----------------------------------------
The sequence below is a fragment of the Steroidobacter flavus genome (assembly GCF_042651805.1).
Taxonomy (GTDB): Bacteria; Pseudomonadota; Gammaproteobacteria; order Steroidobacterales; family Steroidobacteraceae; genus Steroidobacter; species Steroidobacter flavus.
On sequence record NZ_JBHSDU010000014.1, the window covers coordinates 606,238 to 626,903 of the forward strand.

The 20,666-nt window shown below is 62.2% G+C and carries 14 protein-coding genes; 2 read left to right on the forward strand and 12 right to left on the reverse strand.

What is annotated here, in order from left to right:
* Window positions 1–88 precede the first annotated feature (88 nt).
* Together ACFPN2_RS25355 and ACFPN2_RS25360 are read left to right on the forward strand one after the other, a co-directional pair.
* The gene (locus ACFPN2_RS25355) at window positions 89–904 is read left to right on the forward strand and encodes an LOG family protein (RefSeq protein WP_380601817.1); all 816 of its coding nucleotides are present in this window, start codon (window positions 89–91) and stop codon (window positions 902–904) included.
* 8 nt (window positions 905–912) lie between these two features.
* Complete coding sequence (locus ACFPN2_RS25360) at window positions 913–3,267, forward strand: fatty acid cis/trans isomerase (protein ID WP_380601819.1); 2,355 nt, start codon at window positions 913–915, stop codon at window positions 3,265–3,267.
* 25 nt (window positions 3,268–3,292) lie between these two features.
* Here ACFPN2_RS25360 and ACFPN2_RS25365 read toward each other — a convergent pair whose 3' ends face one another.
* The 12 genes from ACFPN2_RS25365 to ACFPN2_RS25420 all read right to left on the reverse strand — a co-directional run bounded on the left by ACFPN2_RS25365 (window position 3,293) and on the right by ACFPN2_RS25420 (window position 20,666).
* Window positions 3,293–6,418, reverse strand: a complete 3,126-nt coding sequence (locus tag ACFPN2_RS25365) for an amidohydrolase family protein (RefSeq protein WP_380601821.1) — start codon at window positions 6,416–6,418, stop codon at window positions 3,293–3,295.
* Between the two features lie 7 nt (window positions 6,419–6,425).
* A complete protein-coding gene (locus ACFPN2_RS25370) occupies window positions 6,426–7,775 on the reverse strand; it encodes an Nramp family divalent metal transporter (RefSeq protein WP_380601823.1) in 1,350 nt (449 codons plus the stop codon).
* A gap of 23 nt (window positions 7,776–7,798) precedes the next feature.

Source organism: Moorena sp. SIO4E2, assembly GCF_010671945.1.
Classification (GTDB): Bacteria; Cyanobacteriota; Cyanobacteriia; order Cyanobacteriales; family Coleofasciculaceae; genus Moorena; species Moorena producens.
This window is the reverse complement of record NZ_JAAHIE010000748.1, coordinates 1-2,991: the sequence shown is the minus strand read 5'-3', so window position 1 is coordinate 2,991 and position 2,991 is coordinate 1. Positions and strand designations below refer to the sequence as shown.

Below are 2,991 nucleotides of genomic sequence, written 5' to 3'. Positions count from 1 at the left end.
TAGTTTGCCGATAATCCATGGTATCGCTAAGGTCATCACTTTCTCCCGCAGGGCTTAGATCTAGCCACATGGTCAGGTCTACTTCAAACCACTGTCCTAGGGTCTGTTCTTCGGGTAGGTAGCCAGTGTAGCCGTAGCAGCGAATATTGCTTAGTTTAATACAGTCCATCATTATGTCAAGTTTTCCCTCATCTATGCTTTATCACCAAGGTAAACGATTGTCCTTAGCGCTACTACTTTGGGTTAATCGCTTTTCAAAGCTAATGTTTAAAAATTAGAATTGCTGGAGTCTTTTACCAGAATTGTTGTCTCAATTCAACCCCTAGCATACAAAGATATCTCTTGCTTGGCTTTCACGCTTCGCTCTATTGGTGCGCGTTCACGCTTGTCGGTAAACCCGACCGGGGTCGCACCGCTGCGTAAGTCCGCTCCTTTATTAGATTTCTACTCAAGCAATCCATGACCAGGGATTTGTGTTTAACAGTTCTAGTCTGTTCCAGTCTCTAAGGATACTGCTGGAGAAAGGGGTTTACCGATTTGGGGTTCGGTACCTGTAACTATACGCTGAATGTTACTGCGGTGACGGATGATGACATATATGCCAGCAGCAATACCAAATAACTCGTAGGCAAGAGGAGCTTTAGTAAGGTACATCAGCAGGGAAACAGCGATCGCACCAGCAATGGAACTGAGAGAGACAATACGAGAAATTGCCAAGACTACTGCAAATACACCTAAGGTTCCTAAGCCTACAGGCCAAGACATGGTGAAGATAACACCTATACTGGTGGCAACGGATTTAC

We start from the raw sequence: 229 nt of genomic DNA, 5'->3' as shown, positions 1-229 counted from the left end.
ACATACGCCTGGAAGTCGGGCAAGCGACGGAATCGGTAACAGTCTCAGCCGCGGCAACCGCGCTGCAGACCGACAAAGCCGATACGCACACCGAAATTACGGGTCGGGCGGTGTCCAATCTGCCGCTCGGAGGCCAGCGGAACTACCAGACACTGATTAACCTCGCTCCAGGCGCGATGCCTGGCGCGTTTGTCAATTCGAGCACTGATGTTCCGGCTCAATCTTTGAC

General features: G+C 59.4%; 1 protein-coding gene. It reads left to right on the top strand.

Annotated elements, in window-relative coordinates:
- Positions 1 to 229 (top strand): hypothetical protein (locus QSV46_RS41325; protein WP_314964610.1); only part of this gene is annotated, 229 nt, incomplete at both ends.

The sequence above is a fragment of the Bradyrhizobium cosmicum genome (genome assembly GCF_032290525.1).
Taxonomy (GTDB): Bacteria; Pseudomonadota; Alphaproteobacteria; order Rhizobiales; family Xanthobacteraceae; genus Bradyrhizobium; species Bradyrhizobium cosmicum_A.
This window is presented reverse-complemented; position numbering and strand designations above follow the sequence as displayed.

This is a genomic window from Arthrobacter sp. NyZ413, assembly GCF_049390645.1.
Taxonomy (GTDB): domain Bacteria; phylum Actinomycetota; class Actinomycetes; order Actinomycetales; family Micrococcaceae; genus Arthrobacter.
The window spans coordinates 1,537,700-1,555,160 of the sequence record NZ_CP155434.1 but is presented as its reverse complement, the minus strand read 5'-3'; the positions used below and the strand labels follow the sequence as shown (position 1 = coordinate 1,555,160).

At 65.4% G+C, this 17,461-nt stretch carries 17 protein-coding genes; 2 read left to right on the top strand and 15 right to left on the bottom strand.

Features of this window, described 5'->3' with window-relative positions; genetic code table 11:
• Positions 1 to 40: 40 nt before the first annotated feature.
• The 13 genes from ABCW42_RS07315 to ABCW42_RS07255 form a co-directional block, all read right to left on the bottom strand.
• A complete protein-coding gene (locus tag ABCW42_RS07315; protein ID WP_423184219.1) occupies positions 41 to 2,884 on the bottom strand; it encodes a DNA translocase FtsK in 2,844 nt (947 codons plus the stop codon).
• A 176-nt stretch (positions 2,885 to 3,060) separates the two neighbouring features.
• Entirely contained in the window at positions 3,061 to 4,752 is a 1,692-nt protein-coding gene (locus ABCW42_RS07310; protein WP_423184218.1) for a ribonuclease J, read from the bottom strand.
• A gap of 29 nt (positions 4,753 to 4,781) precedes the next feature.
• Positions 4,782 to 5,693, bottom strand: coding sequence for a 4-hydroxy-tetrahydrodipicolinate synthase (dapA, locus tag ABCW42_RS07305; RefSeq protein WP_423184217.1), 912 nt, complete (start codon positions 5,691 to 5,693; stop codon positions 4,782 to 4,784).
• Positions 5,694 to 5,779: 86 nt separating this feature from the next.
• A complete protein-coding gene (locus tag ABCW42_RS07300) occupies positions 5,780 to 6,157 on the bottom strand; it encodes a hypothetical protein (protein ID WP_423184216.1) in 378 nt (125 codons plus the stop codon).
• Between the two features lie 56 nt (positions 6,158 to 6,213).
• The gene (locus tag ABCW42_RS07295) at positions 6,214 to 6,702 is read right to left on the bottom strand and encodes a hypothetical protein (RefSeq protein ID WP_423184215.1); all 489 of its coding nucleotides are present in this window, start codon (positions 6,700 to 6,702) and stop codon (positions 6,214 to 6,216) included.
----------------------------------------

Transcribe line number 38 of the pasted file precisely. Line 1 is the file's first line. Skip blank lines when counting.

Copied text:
• A complete protein-coding gene (locus tag ABCW42_RS07315; protein ID WP_423184219.1) occupies positions 41 to 2,884 on the bottom strand; it encodes a DNA translocase FtsK in 2,844 nt (947 codons plus the stop codon).